An alleged code of silence among Chicago police officers is being blamed for the deaths of two young men in a fiery crash on the Dan Ryan eight years ago.
The victim's families say a drunken police officer would have never been on the road if other cops hadn't covered for him over the years.
Eight years ago, Maria Velez described her anguish upon learning that her son, Fausto Mandera, and his friend Andrew Cazares had been killed in a fiery early morning crash on the Dan Ryan. They were changing a flat tire on the side of the expressway when a drunk, off-duty Chicago police officer, Joseph Frugoli, ran into their car, killing both of them.
On Thursday, Maria was in the courtroom as Frugoli --who's now in prison --took the witness stand and admitted to a lifetime of heavy drinking, including a binge before the fatal hit and run. He's already serving an eight-year sentence after pleading guilty regarding the fatal crash. His testimony today came in an unusual civil suit for wrongful death. The victim's families claim Frugoli would have been off the road, and off the police force, if a code of silence among Chicago cops hadn't covered up years of misdeeds.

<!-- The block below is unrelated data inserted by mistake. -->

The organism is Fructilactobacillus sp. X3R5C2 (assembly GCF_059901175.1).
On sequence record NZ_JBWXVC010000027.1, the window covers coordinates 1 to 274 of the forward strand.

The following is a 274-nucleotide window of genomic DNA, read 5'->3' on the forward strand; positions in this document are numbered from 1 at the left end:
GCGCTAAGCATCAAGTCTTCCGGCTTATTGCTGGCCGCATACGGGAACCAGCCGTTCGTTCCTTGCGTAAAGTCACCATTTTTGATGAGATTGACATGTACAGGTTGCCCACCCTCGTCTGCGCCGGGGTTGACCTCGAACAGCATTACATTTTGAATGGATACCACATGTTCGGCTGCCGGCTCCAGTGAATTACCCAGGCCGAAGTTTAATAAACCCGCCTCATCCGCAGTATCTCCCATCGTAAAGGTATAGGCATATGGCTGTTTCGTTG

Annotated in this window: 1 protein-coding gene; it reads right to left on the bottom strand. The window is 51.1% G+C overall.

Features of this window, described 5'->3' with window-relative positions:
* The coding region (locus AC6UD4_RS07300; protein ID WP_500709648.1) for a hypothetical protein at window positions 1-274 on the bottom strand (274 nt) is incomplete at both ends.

On the witness stand, the family's attorneys questioned him about some 20 complaints against him while he was on the force, only one of which led to any disciplinary action.
Under questioning from the city's attorneys, Frugoli said that he never believed that he or any other cops are above the law. And he said he always believed there'd be consequences if he violated department rules or broke the law.
If jurors decide that a code of silence somehow contributed to Frugoli's dangerous behavior, the city could be facing a costly verdict.
Frugoli concluded his time on the stand Thursday. The trial is expected to last into next week.